Now, if someone is out there saving lives, then it would be hard to over value their worth. Firemen would be a fine case in point. Would any of us argue with massive pay rises and bonuses for firemen, who risk their lives on a regular basis to save the lives and property of others? Firemen are heroes. We will never be able to thank them enough for what they do. But, compare that to bankers who take other people’s money and effectively gamble with it, and seem to get paid whether they make money for their bank, are mediocre or actually bankrupt a country. I’d love to know how that works. The guy at Barkleys Bank wisely declined his obscene bonus this week, perhaps recognising it might not be politic to take what he clearly hadn’t earned.

We have a system based on ideas of growth, market development, investment and whatnot. Now, skipping over the issue of infinite growth with finite resources…. I learn from the Guardian that the economic boom of the noughties was an illusion. Businesses were not investing or growing, and most of the money came from borrowing against inflated house prices. FTSE top 100 companies grew by 2.6 % on average per year while executive bonuses went up by 26 % a year, on average. My ten year old can do the maths. It’s insane. If a person gets paid way beyond what they earn, or generate for their company, they have not earned it. A bonus based on actual profits, actual development would make some kind of sense, but this doesn’t. It’s all about those in high places having the power to set their own pay scales and enough friends also in power to back them up. If you can’t show your company is thriving, you haven’t earned a bonus, and the only bonus you could earn would be in line with company profit. Anything else is TAKEN, not earned.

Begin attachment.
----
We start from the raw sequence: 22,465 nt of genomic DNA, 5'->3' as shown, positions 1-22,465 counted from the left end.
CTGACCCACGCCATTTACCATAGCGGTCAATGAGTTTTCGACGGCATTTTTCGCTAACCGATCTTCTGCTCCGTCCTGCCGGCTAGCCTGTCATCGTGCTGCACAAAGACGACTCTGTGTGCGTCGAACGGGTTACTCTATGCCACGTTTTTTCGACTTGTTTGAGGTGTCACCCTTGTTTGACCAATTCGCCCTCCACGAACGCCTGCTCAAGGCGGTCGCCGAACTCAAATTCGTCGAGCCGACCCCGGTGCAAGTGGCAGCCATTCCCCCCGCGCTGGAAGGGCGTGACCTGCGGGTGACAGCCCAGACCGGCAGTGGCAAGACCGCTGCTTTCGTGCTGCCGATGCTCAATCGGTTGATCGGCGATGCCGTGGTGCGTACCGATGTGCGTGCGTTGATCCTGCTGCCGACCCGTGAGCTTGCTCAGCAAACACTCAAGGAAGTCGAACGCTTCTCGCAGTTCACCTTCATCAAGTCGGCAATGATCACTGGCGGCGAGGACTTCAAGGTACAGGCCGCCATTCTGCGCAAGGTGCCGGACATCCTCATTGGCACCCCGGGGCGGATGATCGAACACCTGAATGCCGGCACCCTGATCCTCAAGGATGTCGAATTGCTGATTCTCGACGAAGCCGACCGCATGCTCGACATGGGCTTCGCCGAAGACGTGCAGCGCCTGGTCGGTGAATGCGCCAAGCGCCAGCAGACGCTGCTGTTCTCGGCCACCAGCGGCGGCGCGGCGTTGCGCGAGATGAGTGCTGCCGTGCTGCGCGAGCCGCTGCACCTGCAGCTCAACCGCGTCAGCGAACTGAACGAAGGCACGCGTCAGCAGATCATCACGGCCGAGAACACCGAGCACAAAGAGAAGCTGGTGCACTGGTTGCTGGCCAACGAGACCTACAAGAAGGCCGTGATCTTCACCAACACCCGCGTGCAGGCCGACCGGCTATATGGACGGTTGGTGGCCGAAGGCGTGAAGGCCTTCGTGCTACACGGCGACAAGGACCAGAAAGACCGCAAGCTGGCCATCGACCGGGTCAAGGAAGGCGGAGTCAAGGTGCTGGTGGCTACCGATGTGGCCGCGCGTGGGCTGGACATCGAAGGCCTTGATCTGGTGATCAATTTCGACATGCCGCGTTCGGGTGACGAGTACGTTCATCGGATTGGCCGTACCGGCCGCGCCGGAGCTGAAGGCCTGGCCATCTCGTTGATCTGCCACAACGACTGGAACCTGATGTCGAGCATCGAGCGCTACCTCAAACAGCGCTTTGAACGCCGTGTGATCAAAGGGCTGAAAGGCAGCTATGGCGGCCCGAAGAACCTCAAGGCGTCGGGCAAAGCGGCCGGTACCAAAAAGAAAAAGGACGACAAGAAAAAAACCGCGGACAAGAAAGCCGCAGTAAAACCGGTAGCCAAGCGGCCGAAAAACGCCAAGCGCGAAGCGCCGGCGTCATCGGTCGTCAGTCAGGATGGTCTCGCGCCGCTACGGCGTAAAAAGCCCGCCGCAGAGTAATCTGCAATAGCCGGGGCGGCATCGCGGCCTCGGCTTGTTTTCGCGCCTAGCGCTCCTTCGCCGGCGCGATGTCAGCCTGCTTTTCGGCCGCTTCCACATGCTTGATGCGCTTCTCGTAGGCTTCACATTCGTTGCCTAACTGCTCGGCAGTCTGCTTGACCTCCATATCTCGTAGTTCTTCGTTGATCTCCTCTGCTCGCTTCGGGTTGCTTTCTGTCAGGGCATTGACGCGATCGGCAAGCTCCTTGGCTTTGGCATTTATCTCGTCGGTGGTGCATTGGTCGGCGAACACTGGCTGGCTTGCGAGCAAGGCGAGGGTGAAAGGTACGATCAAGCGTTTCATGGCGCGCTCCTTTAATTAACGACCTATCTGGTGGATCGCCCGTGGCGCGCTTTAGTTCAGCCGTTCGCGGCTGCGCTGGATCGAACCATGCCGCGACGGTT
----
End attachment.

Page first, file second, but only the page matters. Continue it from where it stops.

Let’s backtrack to those thought forms about hard work and earning your money. No company could survive without the people who do the work. The makers and builders, the ones on the shop floor, the ones talking to customers. These are the people at the bottom end of the pay scale, least valued by the company and they aren’t paid bonuses, in the normal scheme of things. Why assume if a company thrives that it is only due to the efforts of the management?

What I’d like is legislation that requires bonuses and pay rises to be linked directly to profitability in a meaningful way. (Not think of a multiplier and use that). I think there should also be a requirement that bonuses be paid out to every employee, not to managers alone, in situations of profit and success, and that people who are discernibly doing a mediocre job, or failing, should not get pay rises. Workers don’t get pay rises if their annual review doesn’t see them as being valuable. Why should bosses be different?

The irony here, is that this would be a system to drive genuine growth and investment. Full on capitalism. The people who claim to be capitalists evidently aren’t – rewarding failure and not investing to grow do not a capitalist system make. It’s not about the market, it’s simply a leech culture. And here’s me, anarchic and anti-capitalist with a vision that, although it alarms me to say it, is really speaking more innately capitalist in principle than what the capitalists are doing.

Yes Mr Cameron, we do have a culture where there are hard working people, and scroungers. Generally speaking, the scroungers are doing really well at bleeding the economy dry for their own benefit, while the hard workers are not anything like as well paid as they deserve to be. This is because we have a system that rewards power, not effort, or achievement. Just power. But that’s probably not worrying you, given that you are quite definitively In Power. However, as every leech knows, if you bleed a thing dry, you starve. A little enlightened self interest might not go amiss